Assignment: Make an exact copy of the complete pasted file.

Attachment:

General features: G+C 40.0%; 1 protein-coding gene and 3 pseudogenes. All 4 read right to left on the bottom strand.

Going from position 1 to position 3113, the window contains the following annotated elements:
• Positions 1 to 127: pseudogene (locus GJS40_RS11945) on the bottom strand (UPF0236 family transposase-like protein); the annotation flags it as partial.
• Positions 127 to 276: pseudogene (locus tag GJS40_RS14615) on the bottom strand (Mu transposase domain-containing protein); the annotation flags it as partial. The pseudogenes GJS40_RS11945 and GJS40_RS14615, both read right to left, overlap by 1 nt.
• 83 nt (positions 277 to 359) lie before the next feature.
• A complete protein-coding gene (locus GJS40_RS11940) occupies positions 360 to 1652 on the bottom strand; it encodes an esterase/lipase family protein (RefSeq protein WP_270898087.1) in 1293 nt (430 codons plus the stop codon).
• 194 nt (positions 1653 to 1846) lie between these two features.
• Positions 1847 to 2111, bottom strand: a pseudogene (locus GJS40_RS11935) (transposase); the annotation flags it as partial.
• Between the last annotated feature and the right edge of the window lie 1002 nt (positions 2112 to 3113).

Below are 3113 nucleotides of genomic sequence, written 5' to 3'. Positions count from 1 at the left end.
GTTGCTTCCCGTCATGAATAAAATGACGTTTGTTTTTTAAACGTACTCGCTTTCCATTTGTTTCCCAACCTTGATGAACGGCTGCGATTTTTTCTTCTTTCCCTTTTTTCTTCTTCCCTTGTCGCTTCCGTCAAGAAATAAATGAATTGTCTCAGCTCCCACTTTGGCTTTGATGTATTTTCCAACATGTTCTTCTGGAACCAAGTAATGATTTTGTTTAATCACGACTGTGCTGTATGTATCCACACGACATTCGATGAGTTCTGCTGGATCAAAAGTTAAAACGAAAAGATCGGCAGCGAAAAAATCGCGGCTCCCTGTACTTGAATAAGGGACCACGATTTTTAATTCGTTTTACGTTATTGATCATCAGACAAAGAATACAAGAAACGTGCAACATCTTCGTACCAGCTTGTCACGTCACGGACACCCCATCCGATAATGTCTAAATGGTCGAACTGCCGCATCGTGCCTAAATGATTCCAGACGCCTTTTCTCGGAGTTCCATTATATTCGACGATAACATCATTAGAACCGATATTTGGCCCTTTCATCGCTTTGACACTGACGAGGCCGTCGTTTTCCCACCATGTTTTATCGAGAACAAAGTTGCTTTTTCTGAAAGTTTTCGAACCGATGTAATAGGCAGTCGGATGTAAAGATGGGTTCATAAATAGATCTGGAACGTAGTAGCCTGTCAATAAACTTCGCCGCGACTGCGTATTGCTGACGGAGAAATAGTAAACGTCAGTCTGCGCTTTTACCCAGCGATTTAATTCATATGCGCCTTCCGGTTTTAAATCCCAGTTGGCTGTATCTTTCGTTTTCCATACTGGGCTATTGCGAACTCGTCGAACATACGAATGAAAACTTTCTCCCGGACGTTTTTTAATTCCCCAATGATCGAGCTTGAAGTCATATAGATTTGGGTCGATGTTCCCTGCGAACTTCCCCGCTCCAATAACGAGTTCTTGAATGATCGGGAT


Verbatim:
General features: G+C 40.0%; 1 protein-coding gene and 3 pseudogenes. All 4 read right to left on the bottom strand.

Going from position 1 to position 3113, the window contains the following annotated elements:
• Positions 1 to 127: pseudogene (locus GJS40_RS11945) on the bottom strand (UPF0236 family transposase-like protein); the annotation flags it as partial.
• Positions 127 to 276: pseudogene (locus tag GJS40_RS14615) on the bottom strand (Mu transposase domain-containing protein); the annotation flags it as partial. The pseudogenes GJS40_RS11945 and GJS40_RS14615, both read right to left, overlap by 1 nt.
• 83 nt (positions 277 to 359) lie before the next feature.
• A complete protein-coding gene (locus GJS40_RS11940) occupies positions 360 to 1652 on the bottom strand; it encodes an esterase/lipase family protein (RefSeq protein WP_270898087.1) in 1293 nt (430 codons plus the stop codon).
• 194 nt (positions 1653 to 1846) lie between these two features.
• Positions 1847 to 2111, bottom strand: a pseudogene (locus GJS40_RS11935) (transposase); the annotation flags it as partial.
• Between the last annotated feature and the right edge of the window lie 1002 nt (positions 2112 to 3113).

Below are 3113 nucleotides of genomic sequence, written 5' to 3'. Positions count from 1 at the left end.
GTTGCTTCCCGTCATGAATAAAATGACGTTTGTTTTTTAAACGTACTCGCTTTCCATTTGTTTCCCAACCTTGATGAACGGCTGCGATTTTTTCTTCTTTCCCTTTTTTCTTCTTCCCTTGTCGCTTCCGTCAAGAAATAAATGAATTGTCTCAGCTCCCACTTTGGCTTTGATGTATTTTCCAACATGTTCTTCTGGAACCAAGTAATGATTTTGTTTAATCACGACTGTGCTGTATGTATCCACACGACATTCGATGAGTTCTGCTGGATCAAAAGTTAAAACGAAAAGATCGGCAGCGAAAAAATCGCGGCTCCCTGTACTTGAATAAGGGACCACGATTTTTAATTCGTTTTACGTTATTGATCATCAGACAAAGAATACAAGAAACGTGCAACATCTTCGTACCAGCTTGTCACGTCACGGACACCCCATCCGATAATGTCTAAATGGTCGAACTGCCGCATCGTGCCTAAATGATTCCAGACGCCTTTTCTCGGAGTTCCATTATATTCGACGATAACATCATTAGAACCGATATTTGGCCCTTTCATCGCTTTGACACTGACGAGGCCGTCGTTTTCCCACCATGTTTTATCGAGAACAAAGTTGCTTTTTCTGAAAGTTTTCGAACCGATGTAATAGGCAGTCGGATGTAAAGATGGGTTCATAAATAGATCTGGAACGTAGTAGCCTGTCAATAAACTTCGCCGCGACTGCGTATTGCTGACGGAGAAATAGTAAACGTCAGTCTGCGCTTTTACCCAGCGATTTAATTCATATGCGCCTTCCGGTTTTAAATCCCAGTTGGCTGTATCTTTCGTTTTCCATACTGGGCTATTGCGAACTCGTCGAACATACGAATGAAAACTTTCTCCCGGACGTTTTTTAATTCCCCAATGATCGAGCTTGAAGTCATATAGATTTGGGTCGATGTTCCCTGCGAACTTCCCCGCTCCAATAACGAGTTCTTGAATGATCGGGAT